The Guardian reports today that a graduate of Oxford has sued the University for giving him “a 2:1 rather than a first”—which appears to be the metric-system equivalent of “a B rather than an A”—in a history class 16 years ago. Faiz Siddiqui, now 38 and a solicitor, alleges that the apparently embarrassing 2:1 in his Indian Imperial History course has, as his lawyer put it, “denied him the chance of becoming a high-flying commercial barrister.” He demands £1 million in lost earnings, which even now is a lot of money.
I’d be interested to hear from any high-flying commercial barristers as to the importance of Indian imperial history in that profession. I may be underestimating it.
Siddiqui’s claim is apparently based on the fact that Oxford has admitted it had “difficulties” in the Asian history department in 1999-2000 because four of the seven faculty members were on sabbatical. This put greater pressure on the historian teaching Siddiqui’s class, allegedly resulting in teaching that Siddiqui and his lawyer described as “negligent,” “appallingly bad,” and “objectively unacceptable.” Of the 15 students in the class, his lawyer claimed, 13 of them got their “lowest or joint lowest mark” in Indian imperial history, something he described as a “statistical anomaly” that supports his client’s position.
It would be a statistical anomaly if Siddiqui won this case, judging by the results in similar American cases. Because of course there have been many of those. Most of the recent cases have involved the slightly better argument that a law school misled applicants by overstating the percentage of graduates who end up getting a job. But even with that slightly better argument, these claims have gone nowhere. According to the New York Times, out of 16 such lawsuits only one has even made it to a jury—not too surprisingly, that was here in California, but even a California jury rejected the claim. (Another case was apparently settled last year for a total of about $40K, but that’s basically a cost-of-defense settlement.)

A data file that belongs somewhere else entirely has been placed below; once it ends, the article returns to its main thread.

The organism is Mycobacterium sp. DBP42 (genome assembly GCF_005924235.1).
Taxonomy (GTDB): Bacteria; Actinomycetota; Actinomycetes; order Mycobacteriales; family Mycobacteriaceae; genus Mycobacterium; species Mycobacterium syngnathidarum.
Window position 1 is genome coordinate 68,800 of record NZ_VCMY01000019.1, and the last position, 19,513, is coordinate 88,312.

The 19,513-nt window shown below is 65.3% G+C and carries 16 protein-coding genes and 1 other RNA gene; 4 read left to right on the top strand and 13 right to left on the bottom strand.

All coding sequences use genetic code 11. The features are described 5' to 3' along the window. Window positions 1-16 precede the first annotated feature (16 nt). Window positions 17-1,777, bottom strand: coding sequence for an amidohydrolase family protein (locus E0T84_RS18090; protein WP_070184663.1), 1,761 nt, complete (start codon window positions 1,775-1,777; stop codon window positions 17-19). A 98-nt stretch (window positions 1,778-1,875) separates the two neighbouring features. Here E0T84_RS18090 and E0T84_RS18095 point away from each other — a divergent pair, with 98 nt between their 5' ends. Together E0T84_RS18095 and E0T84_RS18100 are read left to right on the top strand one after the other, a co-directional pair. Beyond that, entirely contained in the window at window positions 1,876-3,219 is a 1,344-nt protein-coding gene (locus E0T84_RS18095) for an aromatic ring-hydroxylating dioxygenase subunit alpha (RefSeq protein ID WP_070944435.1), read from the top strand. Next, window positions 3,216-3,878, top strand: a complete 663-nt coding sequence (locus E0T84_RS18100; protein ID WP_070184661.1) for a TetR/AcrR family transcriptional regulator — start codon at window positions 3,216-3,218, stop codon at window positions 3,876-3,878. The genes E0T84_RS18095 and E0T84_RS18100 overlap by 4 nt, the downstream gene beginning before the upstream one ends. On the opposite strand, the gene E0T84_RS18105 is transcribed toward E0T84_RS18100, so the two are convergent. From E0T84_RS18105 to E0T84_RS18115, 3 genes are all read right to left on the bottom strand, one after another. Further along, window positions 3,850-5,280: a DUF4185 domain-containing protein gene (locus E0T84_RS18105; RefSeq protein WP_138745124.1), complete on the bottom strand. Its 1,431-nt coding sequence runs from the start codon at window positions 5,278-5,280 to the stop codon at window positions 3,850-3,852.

A major problem with these claims, of course, is causation. Even if you could prove fraud or negligence, you’d still get nothing unless you could also prove it’s more likely than not that your harm was actually caused by those acts. And because it’s entirely possible that even without the negligent teaching, a student might have received the same grade or been unable to find a job especially in a tough job market, it’s going to be very difficult to prove causation.
For variants on this problem, see “Former Law Students Claim Their Bad Grades Were ‘Arbitrary and Capricious,'” Lowering the Bar (Feb. 13, 2012); “Can You Sue Somebody for Forcing You to Go to Law School?” (Dec. 5, 2011) (spoiler: no); “Law School That Didn’t Exist Is Sued by Student Who Didn’t Take Classes” (Mar. 5, 2008); and cf. “Law Student Claims Discrimination Against Unskilled Typists” (June 1, 2007) (alluding to the causation problem but not really getting there for what are hopefully obvious reasons).
And it’s going to be even more difficult if your argument is that you’d have become a high-flying commercial barrister if you’d only gotten that A in Indian Imperial History (or any other class). It will also be difficult to prove how high you would have flown, for that matter.
In Siddiqui’s case, he should also lose because the allegedly negligent teaching happened back at the end of the last millennium. While I am not an expert on the Limitations Act 1980 (which is not my fault, because I deserved an A in Russian History), it looks to me like he had six years to bring the claim once it accrued (probably when he realized he had been “harmed”), except that it would be barred anyway after 15 years from the date of the fateful grade. Since that was in 2000, and any “harm” would have come to his attention long ago, time’s probably up. Based on the Guardian report it looks like Oxford has made this very argument, which is a likely winner. It’ll probably win anyway, of course, for the reasons above.
Things are tough out there, it’s true, but suing your school is usually not going to be the answer. In fact, if you’re suing your law school for bad grades, at least, your claim kind of disproves itself.